Sir James Jebusa Shannon RA, RBA, RHA (British, 1862-1923)
Off to school signed 'J.J.Shannon' (upper left) and dated 1890 (upper right) oil on canvas 44 x 35.5cm (17 5/16 x 14in).
James Jebusa Shannon, we are told, was good with children. He was adept at holding their attention and firing their imagination. A contemporary recalled that he would recite "Brer Rabbit" or engage in impromptu Red Indian theatricals to amuse a sitter's offspring, while the serious business of portrait painting was in progress.1 One can imagine some similar performance lay behind the present lot, sometimes known as The White Hat.
Such horseplay may well have been a safety valve because Shannon's career had begun in 1881 with instant success. Commissioned to paint the portrait of the Hon. Horatia Stopford, one of Queen Victoria's ladies-in-waiting (Royal Collection, Osborne House), he was launched as a young artist of great promise. 'Fortune smiled upon him', according to Christian Brinton, and by the end of the decade, when he secured a gold medal at the Exposition Universelle in Paris, his work was critically acclaimed.2 Living in Elm Place, Chelsea and occupying one of a group of studios in Manresa Road, the young Irish-American artist was sufficiently well-established in 1886 to marry Florence Cartwright, a former student from the Government Art Training School, where he himself had studied. Their only child, Katherine Marjorie Shannon, known as Kitty, was born in February 1887.3
Shannon's early influences, derived from Jules Bastien-Lepage and James NcNeill Whistler and clearly evident in Estelle, 1886 (sold Bonhams London, 13 July 2011, lot 175), typified his generation.4 He may for instance, have seen Bastien-Lepage's La Petite Coquette (Allant à l'école) when it was shown at the United Arts Gallery, and recalled the innocence and charm of the little schoolgirl.
In Manresa Road during the winter of 1886-7, he was in the melting pot for radicalism. Here the famous meetings to discuss the ideas of Henry Herbert La Thangue concerning the establishment of an alternative to the Royal Academy were held. All participants were 'democrats', founders of the New English Art Club and advocates of the latest techniques of plein-air Naturalism. In Shannon's case this meant 'the clever and evidently dexterous brushwork which he learnt originally from La Thangue'.5 However by 1890, Shannon was no longer a proselyte of the so-called 'Square Brush School', and was exhibiting at the fashionable New Gallery, established by Charles E Hallé and Joseph Comyns Carr as a the breakaway from the Grosvenor Gallery.6 Still an Academy outsider, he was at the same time, attending meetings in Stuart Wortley's studio to plan the launch of what later became the Royal Society of Portrait Painters.7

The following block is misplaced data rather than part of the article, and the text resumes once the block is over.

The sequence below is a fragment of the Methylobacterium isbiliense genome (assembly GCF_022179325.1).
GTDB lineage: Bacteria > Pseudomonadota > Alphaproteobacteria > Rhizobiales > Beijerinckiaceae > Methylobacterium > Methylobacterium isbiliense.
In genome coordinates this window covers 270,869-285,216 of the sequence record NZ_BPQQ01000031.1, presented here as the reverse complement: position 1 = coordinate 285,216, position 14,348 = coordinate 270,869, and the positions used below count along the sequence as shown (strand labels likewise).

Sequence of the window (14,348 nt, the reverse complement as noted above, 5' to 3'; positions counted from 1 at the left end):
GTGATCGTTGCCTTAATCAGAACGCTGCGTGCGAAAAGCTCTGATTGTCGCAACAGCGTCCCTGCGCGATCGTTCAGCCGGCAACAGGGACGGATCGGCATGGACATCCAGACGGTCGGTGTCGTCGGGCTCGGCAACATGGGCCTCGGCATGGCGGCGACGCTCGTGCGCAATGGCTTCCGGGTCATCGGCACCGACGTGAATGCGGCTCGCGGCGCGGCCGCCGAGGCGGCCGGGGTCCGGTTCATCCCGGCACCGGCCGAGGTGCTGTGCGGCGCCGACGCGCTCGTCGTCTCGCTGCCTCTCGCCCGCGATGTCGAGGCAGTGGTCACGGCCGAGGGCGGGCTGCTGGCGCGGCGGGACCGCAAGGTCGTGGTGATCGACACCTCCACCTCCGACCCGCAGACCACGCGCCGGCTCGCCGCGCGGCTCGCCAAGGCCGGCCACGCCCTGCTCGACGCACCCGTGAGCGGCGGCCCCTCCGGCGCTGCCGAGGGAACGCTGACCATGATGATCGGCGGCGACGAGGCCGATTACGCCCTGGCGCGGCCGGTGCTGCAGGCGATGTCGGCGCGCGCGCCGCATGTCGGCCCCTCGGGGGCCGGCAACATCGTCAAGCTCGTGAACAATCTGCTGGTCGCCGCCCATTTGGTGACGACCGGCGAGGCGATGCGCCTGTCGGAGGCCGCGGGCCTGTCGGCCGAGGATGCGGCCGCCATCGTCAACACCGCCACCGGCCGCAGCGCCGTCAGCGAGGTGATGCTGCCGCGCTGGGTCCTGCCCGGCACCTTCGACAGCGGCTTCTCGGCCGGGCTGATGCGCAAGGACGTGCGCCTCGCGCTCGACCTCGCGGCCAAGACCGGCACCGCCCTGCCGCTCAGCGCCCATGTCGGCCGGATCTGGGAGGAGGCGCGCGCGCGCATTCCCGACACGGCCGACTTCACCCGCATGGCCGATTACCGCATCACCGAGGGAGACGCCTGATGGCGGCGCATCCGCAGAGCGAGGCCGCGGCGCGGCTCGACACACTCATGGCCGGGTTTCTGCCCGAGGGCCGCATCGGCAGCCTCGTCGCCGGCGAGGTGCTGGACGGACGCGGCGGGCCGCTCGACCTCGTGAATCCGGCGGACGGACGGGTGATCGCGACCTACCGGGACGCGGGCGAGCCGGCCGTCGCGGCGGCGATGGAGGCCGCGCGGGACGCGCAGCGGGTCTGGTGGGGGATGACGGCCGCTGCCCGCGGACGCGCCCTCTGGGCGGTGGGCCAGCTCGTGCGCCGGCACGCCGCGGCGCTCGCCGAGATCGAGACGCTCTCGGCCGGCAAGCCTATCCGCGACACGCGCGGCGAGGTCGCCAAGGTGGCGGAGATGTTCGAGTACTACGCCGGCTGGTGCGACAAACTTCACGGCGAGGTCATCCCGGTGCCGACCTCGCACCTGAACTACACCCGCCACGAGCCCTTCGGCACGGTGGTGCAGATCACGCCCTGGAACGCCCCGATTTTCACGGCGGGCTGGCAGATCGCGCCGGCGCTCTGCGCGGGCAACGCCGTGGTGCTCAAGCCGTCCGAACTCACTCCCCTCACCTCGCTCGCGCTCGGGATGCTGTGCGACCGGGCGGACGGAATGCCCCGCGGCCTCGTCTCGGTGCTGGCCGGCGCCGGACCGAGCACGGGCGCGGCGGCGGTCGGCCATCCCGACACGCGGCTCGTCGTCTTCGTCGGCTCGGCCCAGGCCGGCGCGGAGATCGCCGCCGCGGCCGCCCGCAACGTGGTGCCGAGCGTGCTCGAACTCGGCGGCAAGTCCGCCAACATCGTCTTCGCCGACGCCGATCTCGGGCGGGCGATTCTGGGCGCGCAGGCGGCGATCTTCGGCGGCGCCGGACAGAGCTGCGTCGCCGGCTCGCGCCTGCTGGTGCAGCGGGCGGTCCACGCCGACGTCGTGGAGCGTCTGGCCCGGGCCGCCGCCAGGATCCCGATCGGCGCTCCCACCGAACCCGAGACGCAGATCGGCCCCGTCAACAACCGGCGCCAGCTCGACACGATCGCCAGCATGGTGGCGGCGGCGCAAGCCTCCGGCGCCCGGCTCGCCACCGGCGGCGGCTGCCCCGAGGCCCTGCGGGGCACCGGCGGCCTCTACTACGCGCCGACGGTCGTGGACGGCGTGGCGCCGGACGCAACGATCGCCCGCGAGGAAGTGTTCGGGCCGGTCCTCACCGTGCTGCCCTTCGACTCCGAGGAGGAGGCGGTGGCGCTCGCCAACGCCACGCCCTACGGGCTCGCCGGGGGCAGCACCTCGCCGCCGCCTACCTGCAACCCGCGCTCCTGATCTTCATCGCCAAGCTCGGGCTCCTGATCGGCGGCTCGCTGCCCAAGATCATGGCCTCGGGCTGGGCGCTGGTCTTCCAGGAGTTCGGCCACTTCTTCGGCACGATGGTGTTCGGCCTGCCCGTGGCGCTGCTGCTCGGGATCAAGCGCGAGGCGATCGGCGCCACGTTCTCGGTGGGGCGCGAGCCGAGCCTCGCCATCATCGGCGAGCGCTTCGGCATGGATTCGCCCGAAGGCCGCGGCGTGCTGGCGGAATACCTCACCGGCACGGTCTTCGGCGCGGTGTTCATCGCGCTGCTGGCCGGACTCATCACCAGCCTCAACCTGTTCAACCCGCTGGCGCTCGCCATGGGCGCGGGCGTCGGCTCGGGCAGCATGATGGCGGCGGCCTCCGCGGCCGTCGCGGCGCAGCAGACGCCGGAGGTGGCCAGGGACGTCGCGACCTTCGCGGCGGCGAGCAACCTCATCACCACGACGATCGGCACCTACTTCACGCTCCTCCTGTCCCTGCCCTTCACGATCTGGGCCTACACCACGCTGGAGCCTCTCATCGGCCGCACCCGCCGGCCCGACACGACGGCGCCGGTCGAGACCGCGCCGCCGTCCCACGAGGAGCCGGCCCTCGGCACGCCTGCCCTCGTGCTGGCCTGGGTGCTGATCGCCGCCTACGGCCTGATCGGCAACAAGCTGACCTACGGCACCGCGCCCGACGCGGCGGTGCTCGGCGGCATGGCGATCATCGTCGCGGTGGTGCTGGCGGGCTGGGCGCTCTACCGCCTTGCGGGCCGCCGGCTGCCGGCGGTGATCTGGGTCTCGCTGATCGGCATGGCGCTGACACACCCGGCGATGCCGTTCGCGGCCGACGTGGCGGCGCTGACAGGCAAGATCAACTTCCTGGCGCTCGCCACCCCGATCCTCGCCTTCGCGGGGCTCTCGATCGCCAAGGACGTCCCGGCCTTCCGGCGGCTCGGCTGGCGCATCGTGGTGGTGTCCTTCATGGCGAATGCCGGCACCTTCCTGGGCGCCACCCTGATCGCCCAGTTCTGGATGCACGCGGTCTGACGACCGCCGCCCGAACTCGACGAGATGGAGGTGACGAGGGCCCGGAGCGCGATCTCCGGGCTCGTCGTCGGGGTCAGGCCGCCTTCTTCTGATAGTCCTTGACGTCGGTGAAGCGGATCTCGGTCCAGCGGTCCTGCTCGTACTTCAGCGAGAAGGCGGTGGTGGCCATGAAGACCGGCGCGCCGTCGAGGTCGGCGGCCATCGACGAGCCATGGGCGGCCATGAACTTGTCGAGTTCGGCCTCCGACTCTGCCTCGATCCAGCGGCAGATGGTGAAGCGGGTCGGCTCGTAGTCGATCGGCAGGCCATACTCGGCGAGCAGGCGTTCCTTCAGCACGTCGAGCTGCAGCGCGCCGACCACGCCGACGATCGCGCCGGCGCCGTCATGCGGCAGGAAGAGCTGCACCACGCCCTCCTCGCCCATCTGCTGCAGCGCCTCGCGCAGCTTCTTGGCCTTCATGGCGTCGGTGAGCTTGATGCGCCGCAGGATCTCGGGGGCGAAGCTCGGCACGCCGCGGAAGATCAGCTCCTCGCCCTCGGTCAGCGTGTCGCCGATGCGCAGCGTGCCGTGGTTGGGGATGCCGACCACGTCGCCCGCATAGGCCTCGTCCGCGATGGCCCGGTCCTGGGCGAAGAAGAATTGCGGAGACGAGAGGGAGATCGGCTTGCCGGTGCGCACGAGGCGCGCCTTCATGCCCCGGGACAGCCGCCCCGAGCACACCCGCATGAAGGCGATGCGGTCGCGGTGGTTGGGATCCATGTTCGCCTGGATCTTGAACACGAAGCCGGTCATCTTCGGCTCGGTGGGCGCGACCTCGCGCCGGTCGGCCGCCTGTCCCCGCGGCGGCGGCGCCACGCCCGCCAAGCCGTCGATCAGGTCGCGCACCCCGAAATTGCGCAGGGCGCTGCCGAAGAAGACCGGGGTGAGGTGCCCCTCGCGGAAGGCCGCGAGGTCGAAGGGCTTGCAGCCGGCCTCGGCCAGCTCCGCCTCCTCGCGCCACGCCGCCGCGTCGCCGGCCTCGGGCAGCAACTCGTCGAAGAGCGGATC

Shannon's political positioning brought a wide range of clients which included portraits of the Tower family, 1888-90, and the children of the Marquess of Granby, 1893. The first of these shows an elfin child dramatically swathed in white furs, while the latter is a tour-de-force surpassing Van Dyck's celebrated Children of Charles I, 1637 (Royal Collection). However, the special quality of Portrait of a Young Girl returns us to Bastien-Lepage's beguiling petite écolière and perhaps to the recent re-working of the theme by George Clausen.8
Following the Education Acts of the 1870s Shannon would have seen children going to school carrying the slate-boards widely used in Victorian schools. We tentatively suggest that the edge of one of these is just visible under the girl's left arm.9
Such was his dexterity by this point that obvious influences had fallen away and Shannon's 'mastery over materials and grasp of executive difficulties' was, according to Alfred Lys Baldry, unequaled.10 Nowhere is this better seen than in swift oil sketches such as the present lot, in which a child looks out at the viewer. Rosy cheeks and red lips suggest that she has come in from the cold. Her tumbling auburn hair is held in check by a cap. The spectres of Reynolds, Gainsborough, Romney and Hoppner were raised - those were painters, Brinton reminds us, who 'loved to transfer upon canvas ... the arch allure of English womanhood and the wild-rose bloom of the English girl'.11 What emerged in Shannon's work from 1890 onwards was a modern re-visioning of this great age - a 'cult of beauty', no less.
1G P Jacomb Hood, MVO, With Brush and Pencil, 1925 (John Murray), p. 68. 2Christian Brinton, 'A Painter of Fair Women', Munsey's Magazine, vol xxxv, May 1906, p. 141. 3Throughout his career, Kitty sat regularly for her father, however, if we accept the dating of the present canvas, it seems unlikely that this is she. 4C Lewis Hind, 'The Work of JJ Shannon', The Studio, vol VIII, 1896, p. 67-8. 5Morley Roberts, 'A Colony of Artists', The Scottish Art Review, vol II, 1889, p. 73. 6See for instance MH Spielmann, 'Current Art: The New Gallery', The Magazine of Art, 1890, p. 307. 7Kenneth McConkey, 'The Early Years of the Royal Society of Portrait Painters', in The Royal Society of Portrait Painters Centenary Exhibition, 1991, p. 9. Shannon was the society's third President in 1910. 8Shannon purchased Sheepfold in Sunlight by Clausen on 8 October 1890. Clausen's A Schoolgirl, 1889, (Private Collection) was shown at the Exposition Universelle in Paris, where he, like Shannon, was awarded a gold medal. 9It is possible that the girl in the present picture was educated privately by a governess, or attended one of more up-market 'dame' schools, springing up in London's new suburbs. 10Alfred Lys Baldry, 'JJ Shannon, Painter', The Magazine of Art, 1897, p. 1 11Brinton, 1906, p. 141; see also Lewis Hind, 'The Work of JJ Shannon', The Studio, vol VIII, 1896, p. 68; Frank Rinder, 'JJ Shannon, ARA', The Art Journal, 1901, pp. 41-5.
We are grateful to Professor Kenneth McConkey for his assistance in cataloguing this lot.